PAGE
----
Yawning during exercise is an interesting thing and it's not necessarily clear why it happens. Some people believe that yawning is the result of a lack of oxygen, but most people don't yawn during exercise, even at high intensities when oxygen may be in short supply. Some people think it might be a similar response to stretching like when you wake up in the morning, but again, it doesn't happen to most people.
What is known is that yawning is under the control of at least some of the following neurotransmitters: dopamine, acetylcholine, and serotonin. These neurotransmitters can be stimulated by exercise and that could explain it. These neurotransmitters could also explain the high some people get from exercise.
Other causes can be medications. For instance, some of the anti-depressants cause yawning. Sleep apnea can cause yawning from fatigue in overweight people.
You don't say when you work out, but maybe it's the time of day and you're just tired (even if you sleep 8 hours). Or maybe it's diet related; too many carbs, or you don't have enough calories in you when you work out.
If it's none of the above then I'm not sure what the cause could be. If you figure it out post back. I'm curious to know what you find.
Sorry I didn't see your post earlier. I seem to have missed it. You've got the right plan. It's a very good idea to get as strong as possible before the surgery; it will speed up your recovery. To get you started, I recommend straight leg raises to strengthen the muscles around your knee (primarily quadriceps). To do them lie on the floor on your back, one knee bent, the other straight, hands palm down under the buttocks to support the low back. Contract the quadriceps on the straight leg first, then raise leg to the height of the other knee. Pause 1-2 second at the top, then lower leg but do not allow it to touch the floor. Repeat 10-15 reps, 3 sets. As you get stronger and can easily do 15 reps, use ankle weights. Start with one pound and work up. You should always be able to do 10-15 reps. As you get stronger, you may be able to progress to leg extensions, leg curls, leg presses, squats, and other exercises, but first you should get your leg stronger with the leg raises. Here is a slide presentation that will help.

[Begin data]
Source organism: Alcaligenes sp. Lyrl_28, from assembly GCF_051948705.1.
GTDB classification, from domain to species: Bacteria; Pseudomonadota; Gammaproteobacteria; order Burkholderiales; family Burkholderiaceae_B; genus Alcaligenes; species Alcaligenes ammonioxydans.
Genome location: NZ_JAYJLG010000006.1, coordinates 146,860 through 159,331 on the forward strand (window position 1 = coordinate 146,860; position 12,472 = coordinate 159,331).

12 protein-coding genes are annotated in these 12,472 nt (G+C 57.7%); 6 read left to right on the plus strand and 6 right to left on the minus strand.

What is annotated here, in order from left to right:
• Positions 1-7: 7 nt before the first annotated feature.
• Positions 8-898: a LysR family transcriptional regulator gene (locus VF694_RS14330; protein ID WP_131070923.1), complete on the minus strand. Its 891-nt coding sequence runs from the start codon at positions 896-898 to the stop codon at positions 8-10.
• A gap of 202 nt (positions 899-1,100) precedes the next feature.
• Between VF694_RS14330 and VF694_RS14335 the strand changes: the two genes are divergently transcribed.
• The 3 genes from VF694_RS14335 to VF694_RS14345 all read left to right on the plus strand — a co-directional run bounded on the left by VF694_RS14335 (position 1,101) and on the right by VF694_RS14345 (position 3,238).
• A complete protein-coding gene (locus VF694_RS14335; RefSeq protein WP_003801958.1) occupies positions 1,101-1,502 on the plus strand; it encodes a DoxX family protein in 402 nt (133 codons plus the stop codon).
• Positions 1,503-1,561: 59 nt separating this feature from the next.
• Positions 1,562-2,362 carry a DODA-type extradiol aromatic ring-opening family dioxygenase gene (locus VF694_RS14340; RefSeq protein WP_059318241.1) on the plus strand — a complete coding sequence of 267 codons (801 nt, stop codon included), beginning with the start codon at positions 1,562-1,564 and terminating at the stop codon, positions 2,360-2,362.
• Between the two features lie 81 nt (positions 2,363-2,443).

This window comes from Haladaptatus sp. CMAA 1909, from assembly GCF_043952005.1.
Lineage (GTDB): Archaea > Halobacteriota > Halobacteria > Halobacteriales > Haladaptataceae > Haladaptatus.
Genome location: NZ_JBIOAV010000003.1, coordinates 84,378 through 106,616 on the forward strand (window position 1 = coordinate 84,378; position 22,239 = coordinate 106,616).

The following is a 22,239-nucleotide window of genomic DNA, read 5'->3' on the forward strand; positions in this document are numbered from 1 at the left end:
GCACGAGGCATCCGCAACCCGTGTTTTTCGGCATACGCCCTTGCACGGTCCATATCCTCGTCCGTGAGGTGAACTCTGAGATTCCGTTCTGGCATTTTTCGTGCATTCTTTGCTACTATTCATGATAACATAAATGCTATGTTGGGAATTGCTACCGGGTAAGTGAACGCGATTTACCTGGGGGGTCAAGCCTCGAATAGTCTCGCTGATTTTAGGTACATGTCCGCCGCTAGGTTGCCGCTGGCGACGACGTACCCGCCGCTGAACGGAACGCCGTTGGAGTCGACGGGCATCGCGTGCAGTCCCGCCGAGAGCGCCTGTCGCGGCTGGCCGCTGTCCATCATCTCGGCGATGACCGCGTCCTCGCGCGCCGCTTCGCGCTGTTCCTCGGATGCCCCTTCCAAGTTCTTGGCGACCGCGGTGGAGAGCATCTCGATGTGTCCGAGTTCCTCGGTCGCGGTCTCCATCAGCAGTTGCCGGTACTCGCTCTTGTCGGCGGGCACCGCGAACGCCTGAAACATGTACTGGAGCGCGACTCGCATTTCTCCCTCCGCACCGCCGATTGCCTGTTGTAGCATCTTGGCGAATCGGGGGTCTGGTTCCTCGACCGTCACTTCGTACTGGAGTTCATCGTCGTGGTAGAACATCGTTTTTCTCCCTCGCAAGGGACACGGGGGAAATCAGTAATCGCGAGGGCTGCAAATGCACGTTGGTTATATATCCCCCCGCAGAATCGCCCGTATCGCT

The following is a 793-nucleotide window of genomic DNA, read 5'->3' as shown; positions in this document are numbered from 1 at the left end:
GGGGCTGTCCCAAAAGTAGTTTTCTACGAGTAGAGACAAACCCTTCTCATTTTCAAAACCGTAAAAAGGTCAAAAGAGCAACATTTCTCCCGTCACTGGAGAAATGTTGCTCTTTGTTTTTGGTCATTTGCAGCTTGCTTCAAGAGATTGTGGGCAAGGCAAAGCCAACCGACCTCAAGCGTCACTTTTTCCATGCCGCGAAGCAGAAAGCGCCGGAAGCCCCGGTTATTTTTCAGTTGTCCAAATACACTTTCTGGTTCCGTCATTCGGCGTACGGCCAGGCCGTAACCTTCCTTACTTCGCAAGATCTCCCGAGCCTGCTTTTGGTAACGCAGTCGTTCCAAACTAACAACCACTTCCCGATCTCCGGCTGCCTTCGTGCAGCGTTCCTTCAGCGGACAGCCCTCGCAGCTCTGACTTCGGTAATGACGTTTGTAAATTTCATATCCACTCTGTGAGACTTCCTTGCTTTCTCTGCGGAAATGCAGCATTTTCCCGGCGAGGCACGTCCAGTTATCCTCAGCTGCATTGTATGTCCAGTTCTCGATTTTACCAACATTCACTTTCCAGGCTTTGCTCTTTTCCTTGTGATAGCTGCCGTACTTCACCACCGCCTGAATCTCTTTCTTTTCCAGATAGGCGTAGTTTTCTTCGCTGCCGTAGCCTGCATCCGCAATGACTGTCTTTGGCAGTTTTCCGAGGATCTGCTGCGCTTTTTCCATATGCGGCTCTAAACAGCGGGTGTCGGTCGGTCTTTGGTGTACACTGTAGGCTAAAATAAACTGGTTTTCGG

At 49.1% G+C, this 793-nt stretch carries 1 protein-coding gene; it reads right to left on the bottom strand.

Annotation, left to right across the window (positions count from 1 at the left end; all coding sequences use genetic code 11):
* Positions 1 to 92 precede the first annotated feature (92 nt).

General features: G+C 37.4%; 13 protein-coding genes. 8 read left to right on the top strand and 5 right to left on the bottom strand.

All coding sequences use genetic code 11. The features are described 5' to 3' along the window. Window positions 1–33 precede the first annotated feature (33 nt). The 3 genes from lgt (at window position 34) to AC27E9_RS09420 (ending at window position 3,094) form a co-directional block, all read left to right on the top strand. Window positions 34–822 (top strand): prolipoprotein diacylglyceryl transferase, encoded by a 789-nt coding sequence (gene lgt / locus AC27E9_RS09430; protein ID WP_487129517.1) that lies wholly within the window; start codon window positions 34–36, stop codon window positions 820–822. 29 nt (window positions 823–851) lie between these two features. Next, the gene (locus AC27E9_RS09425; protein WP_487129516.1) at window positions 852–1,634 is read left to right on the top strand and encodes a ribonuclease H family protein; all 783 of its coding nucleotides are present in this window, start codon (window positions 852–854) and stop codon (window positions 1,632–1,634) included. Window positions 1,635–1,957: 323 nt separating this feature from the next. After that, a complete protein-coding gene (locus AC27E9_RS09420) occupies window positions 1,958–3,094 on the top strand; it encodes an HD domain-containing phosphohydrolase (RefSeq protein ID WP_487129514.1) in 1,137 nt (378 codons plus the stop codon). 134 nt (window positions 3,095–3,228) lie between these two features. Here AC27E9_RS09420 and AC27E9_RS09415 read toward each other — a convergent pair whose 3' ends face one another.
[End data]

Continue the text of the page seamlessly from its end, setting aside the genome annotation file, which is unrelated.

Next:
WebMD has some great diet experts and, along with advice from the Community members, you'll get some real traction on weight loss.
I want to mention one more thing. Knee replacement surgery, in my experience, is the most successful surgery for improving quality of life. You'll be able to sit, get up, walk, climb stairs, and many other exercises without knee pain. It will be liberating.
Feel free to post back with any other questions, and again, sorry I didn't see your post sooner. RichView Thread